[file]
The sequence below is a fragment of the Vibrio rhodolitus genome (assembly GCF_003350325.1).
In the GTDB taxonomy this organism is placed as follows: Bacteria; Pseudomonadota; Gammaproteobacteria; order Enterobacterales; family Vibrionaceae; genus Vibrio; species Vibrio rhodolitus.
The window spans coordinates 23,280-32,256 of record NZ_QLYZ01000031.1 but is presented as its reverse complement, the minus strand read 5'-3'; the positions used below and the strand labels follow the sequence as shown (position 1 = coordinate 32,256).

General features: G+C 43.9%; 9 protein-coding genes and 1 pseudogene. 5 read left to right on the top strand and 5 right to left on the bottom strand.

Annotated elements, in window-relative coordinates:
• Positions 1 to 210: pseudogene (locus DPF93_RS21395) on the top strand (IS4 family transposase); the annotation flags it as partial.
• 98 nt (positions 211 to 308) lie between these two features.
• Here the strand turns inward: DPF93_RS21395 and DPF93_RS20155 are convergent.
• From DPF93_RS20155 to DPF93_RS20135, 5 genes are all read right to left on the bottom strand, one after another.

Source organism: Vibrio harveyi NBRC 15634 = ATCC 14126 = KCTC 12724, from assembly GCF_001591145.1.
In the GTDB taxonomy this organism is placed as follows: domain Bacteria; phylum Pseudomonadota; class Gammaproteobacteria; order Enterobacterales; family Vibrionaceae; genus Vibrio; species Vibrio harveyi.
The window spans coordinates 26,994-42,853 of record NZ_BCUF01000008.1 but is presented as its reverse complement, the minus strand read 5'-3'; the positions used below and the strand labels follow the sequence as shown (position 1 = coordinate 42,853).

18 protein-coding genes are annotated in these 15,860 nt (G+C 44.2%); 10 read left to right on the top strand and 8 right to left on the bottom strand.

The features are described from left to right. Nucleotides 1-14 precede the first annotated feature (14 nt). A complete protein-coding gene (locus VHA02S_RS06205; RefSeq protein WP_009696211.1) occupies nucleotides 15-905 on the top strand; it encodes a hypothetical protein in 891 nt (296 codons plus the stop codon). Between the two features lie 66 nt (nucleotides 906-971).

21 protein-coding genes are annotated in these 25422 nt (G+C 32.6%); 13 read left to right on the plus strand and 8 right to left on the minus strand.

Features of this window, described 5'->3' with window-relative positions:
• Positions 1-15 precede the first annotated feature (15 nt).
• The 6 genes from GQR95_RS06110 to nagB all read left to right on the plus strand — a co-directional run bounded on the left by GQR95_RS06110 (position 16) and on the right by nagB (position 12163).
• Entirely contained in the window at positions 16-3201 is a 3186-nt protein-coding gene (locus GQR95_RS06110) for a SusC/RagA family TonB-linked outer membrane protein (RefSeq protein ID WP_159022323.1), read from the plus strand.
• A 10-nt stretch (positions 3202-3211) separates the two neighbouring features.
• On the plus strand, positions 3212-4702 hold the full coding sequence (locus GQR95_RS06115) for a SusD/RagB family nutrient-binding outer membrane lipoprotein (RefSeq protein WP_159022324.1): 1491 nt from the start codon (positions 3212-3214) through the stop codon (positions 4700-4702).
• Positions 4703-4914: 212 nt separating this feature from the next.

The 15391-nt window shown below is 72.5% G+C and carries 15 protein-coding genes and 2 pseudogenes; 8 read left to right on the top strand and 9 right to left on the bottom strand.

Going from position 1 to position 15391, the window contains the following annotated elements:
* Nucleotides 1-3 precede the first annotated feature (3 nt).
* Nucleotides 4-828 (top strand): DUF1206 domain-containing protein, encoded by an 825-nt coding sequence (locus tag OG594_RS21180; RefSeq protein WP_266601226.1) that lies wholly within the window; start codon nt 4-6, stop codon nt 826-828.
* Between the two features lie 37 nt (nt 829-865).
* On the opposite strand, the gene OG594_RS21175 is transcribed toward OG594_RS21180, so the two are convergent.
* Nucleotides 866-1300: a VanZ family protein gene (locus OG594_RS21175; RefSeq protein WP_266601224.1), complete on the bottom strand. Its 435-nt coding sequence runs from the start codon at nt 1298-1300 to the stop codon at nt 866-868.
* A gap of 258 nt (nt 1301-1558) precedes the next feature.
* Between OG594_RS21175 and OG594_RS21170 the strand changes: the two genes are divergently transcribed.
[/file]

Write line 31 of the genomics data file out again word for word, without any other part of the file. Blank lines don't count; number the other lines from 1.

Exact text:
* Between OG594_RS21175 and OG594_RS21170 the strand changes: the two genes are divergently transcribed.